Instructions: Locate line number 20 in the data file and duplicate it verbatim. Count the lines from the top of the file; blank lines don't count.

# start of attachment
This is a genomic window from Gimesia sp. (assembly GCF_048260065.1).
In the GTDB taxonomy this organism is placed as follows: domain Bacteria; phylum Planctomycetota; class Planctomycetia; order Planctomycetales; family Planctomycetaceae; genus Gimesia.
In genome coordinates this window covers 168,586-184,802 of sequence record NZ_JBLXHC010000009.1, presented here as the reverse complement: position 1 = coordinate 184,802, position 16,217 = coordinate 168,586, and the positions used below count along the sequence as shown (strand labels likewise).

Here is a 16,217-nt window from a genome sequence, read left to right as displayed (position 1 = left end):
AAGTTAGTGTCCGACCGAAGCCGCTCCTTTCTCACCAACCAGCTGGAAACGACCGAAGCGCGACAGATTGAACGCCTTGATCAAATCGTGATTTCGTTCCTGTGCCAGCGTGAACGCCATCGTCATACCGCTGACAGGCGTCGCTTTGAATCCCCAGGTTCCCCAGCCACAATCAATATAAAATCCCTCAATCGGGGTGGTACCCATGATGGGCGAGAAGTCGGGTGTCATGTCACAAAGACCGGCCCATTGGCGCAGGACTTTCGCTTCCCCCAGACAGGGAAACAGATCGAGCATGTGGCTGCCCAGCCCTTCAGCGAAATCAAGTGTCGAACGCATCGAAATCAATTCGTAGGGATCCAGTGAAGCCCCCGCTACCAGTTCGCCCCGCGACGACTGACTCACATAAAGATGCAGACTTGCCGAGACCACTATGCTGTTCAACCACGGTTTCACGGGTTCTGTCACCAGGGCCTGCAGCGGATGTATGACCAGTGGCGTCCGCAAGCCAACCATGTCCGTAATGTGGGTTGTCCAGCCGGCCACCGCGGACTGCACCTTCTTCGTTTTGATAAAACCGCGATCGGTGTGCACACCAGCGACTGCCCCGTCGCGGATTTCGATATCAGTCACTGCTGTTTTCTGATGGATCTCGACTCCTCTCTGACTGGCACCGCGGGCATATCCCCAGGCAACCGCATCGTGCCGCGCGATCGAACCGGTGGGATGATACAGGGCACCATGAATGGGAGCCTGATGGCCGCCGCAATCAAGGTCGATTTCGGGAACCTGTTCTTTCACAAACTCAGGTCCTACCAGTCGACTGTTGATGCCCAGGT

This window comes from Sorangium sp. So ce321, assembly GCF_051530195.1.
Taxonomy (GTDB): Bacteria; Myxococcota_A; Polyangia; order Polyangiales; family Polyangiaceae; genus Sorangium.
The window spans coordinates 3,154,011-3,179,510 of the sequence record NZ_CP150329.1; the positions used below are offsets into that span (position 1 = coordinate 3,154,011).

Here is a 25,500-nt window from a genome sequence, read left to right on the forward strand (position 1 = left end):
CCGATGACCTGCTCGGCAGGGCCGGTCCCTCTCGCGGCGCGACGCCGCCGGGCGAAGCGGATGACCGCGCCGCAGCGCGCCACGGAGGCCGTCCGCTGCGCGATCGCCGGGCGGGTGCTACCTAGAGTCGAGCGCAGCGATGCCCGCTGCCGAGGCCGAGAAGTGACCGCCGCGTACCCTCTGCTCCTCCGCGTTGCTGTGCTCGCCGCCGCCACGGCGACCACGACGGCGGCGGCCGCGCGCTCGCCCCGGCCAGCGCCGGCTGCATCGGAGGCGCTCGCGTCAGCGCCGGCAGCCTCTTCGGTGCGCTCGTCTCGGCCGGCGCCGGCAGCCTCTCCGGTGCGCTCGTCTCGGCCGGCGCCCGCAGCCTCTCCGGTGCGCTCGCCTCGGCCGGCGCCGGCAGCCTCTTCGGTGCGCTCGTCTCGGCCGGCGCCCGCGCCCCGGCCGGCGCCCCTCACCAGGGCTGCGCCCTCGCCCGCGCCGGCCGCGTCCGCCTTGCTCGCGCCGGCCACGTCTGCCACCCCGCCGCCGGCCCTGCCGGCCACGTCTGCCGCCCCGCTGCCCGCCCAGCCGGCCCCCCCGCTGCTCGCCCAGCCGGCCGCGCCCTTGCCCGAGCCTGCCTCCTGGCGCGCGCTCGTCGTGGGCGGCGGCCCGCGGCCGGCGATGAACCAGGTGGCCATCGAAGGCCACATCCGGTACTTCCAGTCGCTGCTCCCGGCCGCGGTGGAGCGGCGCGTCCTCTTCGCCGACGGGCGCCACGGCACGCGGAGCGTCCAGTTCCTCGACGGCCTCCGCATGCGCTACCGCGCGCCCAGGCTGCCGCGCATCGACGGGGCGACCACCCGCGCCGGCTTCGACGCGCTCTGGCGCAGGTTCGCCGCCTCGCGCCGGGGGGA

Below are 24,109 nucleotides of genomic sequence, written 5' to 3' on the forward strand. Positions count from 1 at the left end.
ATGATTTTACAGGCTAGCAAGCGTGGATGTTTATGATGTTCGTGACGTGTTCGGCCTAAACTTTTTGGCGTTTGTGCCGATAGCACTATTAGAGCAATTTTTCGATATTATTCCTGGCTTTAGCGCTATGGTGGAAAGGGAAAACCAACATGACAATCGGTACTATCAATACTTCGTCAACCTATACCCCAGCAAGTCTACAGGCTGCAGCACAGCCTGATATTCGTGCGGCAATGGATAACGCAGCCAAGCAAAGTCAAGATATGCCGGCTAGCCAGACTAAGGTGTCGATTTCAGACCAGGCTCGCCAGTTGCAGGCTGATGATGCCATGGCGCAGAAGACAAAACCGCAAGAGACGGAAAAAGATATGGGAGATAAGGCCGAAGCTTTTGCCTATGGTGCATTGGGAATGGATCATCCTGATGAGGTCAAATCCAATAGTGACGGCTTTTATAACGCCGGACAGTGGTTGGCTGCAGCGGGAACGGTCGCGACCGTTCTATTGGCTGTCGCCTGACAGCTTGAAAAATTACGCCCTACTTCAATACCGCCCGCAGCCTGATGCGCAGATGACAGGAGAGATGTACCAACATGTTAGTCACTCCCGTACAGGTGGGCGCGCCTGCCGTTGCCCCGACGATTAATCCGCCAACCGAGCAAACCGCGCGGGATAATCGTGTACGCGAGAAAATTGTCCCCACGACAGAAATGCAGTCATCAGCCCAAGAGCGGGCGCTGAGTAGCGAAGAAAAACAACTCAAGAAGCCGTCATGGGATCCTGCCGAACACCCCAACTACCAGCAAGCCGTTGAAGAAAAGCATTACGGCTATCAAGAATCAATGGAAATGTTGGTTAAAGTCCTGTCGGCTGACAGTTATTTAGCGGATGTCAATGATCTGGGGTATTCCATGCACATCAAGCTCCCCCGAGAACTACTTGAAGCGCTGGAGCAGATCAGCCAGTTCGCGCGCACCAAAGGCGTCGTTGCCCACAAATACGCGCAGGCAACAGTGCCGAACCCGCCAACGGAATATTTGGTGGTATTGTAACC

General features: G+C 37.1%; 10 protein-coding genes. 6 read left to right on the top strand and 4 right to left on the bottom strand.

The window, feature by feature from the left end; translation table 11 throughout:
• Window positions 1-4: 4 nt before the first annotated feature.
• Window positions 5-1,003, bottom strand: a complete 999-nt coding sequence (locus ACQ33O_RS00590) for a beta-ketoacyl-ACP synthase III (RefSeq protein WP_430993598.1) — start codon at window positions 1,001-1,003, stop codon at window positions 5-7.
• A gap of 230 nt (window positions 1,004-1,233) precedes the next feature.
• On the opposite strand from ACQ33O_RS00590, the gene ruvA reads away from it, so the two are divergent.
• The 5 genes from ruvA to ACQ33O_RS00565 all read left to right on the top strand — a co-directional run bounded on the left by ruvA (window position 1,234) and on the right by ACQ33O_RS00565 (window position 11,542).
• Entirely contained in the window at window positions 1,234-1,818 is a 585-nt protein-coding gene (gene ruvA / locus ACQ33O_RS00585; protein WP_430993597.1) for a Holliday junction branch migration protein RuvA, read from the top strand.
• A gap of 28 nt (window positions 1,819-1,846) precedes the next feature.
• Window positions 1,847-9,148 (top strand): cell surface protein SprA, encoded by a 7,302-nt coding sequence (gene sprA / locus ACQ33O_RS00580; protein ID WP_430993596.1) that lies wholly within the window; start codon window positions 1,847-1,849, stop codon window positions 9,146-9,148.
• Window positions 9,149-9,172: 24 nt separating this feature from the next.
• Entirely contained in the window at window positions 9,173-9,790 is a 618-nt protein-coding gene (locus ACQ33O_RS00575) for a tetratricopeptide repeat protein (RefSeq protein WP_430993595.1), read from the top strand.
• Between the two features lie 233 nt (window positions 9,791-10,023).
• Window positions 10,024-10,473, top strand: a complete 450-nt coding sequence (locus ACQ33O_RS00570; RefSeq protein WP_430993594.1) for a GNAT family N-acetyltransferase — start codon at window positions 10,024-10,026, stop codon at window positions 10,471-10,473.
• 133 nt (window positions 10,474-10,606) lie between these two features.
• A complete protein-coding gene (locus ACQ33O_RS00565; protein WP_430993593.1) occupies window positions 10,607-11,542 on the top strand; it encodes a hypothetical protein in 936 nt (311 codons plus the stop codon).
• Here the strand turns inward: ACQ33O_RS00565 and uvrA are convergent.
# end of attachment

• Entirely contained in the window at window positions 1,234-1,818 is a 585-nt protein-coding gene (gene ruvA / locus ACQ33O_RS00585; protein WP_430993597.1) for a Holliday junction branch migration protein RuvA, read from the top strand.